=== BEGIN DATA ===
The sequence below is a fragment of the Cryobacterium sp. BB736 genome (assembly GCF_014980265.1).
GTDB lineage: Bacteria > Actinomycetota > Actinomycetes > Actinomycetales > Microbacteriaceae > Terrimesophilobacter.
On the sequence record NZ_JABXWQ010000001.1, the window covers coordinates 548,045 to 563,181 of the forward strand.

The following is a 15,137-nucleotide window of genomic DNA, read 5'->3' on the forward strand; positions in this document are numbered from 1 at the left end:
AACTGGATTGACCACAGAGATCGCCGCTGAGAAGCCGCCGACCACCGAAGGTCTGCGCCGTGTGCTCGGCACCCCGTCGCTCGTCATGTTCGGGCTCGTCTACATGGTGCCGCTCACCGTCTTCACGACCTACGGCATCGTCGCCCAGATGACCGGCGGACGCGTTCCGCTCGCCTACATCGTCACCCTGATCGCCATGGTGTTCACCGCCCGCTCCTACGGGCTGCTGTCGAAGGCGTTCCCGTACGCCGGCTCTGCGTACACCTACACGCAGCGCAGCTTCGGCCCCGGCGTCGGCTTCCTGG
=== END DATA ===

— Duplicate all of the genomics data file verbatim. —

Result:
The sequence below is a fragment of the Cryobacterium sp. BB736 genome (assembly GCF_014980265.1).
GTDB lineage: Bacteria > Actinomycetota > Actinomycetes > Actinomycetales > Microbacteriaceae > Terrimesophilobacter.
On the sequence record NZ_JABXWQ010000001.1, the window covers coordinates 548,045 to 563,181 of the forward strand.

The following is a 15,137-nucleotide window of genomic DNA, read 5'->3' on the forward strand; positions in this document are numbered from 1 at the left end:
AACTGGATTGACCACAGAGATCGCCGCTGAGAAGCCGCCGACCACCGAAGGTCTGCGCCGTGTGCTCGGCACCCCGTCGCTCGTCATGTTCGGGCTCGTCTACATGGTGCCGCTCACCGTCTTCACGACCTACGGCATCGTCGCCCAGATGACCGGCGGACGCGTTCCGCTCGCCTACATCGTCACCCTGATCGCCATGGTGTTCACCGCCCGCTCCTACGGGCTGCTGTCGAAGGCGTTCCCGTACGCCGGCTCTGCGTACACCTACACGCAGCGCAGCTTCGGCCCCGGCGTCGGCTTCCTGG